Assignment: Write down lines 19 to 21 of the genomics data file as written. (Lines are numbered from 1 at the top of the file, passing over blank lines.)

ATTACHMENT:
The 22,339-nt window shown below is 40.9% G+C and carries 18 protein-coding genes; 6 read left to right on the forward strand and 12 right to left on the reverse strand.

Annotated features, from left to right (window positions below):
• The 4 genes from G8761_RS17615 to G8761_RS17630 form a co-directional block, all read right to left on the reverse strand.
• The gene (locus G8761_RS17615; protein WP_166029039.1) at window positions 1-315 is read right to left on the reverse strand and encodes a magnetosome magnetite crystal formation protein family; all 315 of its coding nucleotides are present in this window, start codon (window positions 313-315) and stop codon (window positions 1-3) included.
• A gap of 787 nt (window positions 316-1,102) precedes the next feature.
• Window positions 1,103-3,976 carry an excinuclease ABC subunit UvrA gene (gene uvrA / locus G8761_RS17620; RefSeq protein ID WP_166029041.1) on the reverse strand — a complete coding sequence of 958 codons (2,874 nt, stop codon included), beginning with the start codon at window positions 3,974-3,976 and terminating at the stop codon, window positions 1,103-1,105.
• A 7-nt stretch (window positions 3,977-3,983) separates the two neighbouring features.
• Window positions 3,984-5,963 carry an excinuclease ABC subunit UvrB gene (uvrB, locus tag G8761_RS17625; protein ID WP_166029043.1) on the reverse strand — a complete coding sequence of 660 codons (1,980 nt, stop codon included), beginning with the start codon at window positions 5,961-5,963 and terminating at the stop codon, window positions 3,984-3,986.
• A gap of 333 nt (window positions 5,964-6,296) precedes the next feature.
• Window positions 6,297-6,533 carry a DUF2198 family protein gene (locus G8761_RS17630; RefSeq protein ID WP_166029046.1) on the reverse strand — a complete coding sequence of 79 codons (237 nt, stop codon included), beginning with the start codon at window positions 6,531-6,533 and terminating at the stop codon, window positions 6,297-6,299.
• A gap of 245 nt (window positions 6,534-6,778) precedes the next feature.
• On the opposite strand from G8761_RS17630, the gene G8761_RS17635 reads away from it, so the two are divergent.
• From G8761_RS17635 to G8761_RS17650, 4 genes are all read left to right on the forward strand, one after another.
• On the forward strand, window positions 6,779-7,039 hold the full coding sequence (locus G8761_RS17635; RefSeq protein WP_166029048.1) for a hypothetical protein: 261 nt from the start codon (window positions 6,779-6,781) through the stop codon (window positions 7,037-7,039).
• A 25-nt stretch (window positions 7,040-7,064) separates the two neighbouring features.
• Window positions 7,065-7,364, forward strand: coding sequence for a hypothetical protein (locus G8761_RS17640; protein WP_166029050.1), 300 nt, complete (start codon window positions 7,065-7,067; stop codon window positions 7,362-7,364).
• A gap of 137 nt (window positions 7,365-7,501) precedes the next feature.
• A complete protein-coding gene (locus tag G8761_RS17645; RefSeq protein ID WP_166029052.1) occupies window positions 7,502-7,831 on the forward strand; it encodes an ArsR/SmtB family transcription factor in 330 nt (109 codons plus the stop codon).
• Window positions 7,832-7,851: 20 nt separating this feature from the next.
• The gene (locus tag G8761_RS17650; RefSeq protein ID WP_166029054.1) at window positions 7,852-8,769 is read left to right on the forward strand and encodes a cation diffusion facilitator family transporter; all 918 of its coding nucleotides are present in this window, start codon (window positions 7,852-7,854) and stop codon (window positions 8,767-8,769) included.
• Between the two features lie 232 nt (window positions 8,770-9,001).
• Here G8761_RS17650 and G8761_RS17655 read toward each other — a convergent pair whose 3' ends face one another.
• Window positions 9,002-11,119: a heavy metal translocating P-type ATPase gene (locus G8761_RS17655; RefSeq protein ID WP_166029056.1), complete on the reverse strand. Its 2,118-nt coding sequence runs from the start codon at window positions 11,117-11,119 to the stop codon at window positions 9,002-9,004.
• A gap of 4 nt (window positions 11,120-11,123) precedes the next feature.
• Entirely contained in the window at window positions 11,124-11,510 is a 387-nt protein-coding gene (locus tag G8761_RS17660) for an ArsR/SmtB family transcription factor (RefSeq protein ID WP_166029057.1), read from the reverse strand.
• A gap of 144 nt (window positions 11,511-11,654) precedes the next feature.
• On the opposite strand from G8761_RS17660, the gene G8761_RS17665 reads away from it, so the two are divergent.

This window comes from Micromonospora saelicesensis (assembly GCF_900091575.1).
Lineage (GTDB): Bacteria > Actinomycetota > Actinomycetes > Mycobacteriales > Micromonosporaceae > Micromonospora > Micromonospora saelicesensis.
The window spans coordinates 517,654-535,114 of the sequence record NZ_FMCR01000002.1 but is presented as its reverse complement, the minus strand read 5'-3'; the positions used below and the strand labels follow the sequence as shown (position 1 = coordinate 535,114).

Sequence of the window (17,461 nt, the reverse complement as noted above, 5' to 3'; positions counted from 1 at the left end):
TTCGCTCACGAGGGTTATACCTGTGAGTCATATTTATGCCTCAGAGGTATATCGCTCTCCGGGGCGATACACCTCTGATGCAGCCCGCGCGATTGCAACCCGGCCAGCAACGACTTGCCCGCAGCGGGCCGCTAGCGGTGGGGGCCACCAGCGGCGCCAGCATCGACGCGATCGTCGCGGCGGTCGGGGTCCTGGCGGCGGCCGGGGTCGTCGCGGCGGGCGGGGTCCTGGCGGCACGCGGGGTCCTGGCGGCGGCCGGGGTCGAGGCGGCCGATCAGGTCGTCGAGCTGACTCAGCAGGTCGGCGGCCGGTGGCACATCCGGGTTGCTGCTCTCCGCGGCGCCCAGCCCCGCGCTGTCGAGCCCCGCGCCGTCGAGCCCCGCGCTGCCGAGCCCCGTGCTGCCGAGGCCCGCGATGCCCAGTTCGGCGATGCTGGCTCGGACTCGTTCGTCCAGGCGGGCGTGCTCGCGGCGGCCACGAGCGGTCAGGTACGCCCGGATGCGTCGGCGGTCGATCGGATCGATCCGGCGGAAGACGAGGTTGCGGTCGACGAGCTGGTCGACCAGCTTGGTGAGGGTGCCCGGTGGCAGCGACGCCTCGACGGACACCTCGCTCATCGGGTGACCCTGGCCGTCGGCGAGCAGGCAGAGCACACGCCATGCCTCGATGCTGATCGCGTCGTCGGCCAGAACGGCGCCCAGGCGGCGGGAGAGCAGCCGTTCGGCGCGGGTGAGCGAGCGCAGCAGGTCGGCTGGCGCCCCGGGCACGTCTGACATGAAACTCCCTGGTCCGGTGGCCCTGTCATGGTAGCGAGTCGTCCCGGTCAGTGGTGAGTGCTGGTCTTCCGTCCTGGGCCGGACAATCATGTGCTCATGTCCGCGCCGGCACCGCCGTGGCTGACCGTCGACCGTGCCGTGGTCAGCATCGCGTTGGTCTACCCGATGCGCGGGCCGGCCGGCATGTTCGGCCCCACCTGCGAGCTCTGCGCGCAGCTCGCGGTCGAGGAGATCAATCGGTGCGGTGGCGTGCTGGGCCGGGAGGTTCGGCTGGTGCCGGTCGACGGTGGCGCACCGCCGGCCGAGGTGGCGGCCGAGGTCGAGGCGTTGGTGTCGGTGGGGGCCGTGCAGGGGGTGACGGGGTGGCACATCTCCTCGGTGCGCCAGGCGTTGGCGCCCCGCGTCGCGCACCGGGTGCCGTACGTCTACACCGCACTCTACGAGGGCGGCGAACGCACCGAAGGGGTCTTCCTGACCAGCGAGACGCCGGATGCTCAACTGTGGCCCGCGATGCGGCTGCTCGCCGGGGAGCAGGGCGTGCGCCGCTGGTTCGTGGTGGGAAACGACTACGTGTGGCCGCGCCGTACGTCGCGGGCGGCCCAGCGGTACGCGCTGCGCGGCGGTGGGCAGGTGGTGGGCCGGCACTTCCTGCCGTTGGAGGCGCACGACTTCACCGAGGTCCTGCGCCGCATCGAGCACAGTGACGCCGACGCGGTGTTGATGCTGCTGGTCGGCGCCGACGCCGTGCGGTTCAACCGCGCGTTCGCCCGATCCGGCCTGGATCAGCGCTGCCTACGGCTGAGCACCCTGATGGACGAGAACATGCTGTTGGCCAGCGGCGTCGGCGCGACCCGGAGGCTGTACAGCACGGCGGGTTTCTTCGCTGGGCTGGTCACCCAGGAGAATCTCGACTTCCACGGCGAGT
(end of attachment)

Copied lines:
• Window positions 7,832-7,851: 20 nt separating this feature from the next.
• The gene (locus tag G8761_RS17650; RefSeq protein ID WP_166029054.1) at window positions 7,852-8,769 is read left to right on the forward strand and encodes a cation diffusion facilitator family transporter; all 918 of its coding nucleotides are present in this window, start codon (window positions 7,852-7,854) and stop codon (window positions 8,767-8,769) included.
• Between the two features lie 232 nt (window positions 8,770-9,001).